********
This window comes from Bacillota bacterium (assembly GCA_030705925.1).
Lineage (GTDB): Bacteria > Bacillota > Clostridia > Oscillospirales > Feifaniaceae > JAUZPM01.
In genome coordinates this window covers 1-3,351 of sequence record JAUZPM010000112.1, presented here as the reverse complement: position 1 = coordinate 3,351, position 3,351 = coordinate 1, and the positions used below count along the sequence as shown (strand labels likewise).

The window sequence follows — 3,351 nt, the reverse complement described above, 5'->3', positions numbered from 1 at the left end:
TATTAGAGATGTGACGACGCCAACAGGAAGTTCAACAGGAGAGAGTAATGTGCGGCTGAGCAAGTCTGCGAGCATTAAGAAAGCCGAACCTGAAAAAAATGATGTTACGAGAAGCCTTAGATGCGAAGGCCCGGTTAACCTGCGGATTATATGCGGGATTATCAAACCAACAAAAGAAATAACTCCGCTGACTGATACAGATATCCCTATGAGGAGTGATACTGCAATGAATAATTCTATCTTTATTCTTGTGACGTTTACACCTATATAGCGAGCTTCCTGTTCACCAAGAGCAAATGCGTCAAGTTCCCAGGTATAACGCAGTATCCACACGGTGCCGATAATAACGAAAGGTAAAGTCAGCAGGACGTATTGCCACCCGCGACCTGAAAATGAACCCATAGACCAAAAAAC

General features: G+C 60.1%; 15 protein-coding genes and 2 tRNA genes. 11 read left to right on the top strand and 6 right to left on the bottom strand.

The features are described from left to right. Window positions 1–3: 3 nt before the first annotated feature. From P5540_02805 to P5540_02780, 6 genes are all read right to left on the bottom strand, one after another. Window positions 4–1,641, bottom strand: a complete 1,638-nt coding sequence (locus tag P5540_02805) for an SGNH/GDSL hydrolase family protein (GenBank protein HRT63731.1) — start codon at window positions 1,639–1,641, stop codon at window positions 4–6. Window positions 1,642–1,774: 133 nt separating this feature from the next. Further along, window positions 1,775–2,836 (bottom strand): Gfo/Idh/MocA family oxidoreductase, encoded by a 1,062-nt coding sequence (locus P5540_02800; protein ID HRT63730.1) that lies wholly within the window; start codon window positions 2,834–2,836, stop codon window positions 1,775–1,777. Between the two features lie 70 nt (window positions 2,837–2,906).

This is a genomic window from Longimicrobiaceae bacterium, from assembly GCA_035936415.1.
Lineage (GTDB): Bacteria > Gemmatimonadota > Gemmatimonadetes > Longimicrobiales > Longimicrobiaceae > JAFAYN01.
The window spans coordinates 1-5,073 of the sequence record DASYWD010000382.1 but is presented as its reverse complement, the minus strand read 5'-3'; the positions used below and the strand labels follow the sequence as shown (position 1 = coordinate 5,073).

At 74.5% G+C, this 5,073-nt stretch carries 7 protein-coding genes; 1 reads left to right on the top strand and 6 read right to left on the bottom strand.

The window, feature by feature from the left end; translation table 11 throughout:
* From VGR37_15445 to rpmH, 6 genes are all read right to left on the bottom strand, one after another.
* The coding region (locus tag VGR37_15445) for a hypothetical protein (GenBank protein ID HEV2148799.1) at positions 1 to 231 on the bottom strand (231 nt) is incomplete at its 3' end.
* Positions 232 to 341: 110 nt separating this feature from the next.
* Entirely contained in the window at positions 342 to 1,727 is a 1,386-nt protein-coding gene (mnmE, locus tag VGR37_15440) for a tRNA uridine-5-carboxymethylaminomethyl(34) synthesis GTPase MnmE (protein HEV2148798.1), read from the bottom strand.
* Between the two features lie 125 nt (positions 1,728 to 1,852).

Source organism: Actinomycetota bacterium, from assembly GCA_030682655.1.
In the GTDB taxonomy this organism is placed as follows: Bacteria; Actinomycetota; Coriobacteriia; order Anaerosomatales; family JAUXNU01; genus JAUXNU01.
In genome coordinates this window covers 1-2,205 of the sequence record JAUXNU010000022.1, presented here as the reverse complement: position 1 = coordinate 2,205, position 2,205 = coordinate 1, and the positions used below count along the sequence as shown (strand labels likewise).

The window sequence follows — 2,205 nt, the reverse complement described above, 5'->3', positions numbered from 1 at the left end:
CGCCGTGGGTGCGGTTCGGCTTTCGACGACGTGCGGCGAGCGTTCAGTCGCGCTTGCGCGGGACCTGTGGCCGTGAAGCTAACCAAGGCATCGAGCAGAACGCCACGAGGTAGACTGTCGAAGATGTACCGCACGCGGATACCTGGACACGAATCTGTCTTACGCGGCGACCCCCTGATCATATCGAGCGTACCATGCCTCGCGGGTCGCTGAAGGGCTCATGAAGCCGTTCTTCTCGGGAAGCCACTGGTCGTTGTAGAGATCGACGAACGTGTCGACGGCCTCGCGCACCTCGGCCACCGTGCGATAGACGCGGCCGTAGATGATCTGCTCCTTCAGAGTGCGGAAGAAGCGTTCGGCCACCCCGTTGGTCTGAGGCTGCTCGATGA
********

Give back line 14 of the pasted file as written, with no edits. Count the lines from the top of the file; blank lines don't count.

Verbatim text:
* The coding region (locus tag VGR37_15445) for a hypothetical protein (GenBank protein ID HEV2148799.1) at positions 1 to 231 on the bottom strand (231 nt) is incomplete at its 3' end.